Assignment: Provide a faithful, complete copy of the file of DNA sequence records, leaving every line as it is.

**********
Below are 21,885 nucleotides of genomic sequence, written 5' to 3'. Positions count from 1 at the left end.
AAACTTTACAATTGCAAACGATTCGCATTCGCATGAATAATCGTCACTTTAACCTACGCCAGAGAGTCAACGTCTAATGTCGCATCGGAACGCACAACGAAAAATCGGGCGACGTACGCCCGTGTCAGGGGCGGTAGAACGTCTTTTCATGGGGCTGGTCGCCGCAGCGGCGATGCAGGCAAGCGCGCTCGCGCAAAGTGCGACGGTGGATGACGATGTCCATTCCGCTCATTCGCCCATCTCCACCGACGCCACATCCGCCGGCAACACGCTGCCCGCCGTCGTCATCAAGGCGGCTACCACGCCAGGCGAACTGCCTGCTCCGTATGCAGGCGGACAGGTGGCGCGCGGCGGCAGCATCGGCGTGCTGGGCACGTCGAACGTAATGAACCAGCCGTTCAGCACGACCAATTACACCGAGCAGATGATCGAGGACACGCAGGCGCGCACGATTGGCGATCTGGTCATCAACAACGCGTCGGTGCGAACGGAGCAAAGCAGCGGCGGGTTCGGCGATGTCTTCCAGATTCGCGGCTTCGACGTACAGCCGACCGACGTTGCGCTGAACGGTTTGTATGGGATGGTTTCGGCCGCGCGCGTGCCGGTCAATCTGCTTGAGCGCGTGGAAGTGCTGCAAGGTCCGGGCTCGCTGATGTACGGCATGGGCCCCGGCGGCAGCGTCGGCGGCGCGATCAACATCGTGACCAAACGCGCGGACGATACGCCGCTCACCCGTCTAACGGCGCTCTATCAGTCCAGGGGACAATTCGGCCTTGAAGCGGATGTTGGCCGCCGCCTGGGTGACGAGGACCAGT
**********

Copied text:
Below are 21,885 nucleotides of genomic sequence, written 5' to 3'. Positions count from 1 at the left end.
AAACTTTACAATTGCAAACGATTCGCATTCGCATGAATAATCGTCACTTTAACCTACGCCAGAGAGTCAACGTCTAATGTCGCATCGGAACGCACAACGAAAAATCGGGCGACGTACGCCCGTGTCAGGGGCGGTAGAACGTCTTTTCATGGGGCTGGTCGCCGCAGCGGCGATGCAGGCAAGCGCGCTCGCGCAAAGTGCGACGGTGGATGACGATGTCCATTCCGCTCATTCGCCCATCTCCACCGACGCCACATCCGCCGGCAACACGCTGCCCGCCGTCGTCATCAAGGCGGCTACCACGCCAGGCGAACTGCCTGCTCCGTATGCAGGCGGACAGGTGGCGCGCGGCGGCAGCATCGGCGTGCTGGGCACGTCGAACGTAATGAACCAGCCGTTCAGCACGACCAATTACACCGAGCAGATGATCGAGGACACGCAGGCGCGCACGATTGGCGATCTGGTCATCAACAACGCGTCGGTGCGAACGGAGCAAAGCAGCGGCGGGTTCGGCGATGTCTTCCAGATTCGCGGCTTCGACGTACAGCCGACCGACGTTGCGCTGAACGGTTTGTATGGGATGGTTTCGGCCGCGCGCGTGCCGGTCAATCTGCTTGAGCGCGTGGAAGTGCTGCAAGGTCCGGGCTCGCTGATGTACGGCATGGGCCCCGGCGGCAGCGTCGGCGGCGCGATCAACATCGTGACCAAACGCGCGGACGATACGCCGCTCACCCGTCTAACGGCGCTCTATCAGTCCAGGGGACAATTCGGCCTTGAAGCGGATGTTGGCCGCCGCCTGGGTGACGAGGACCAGT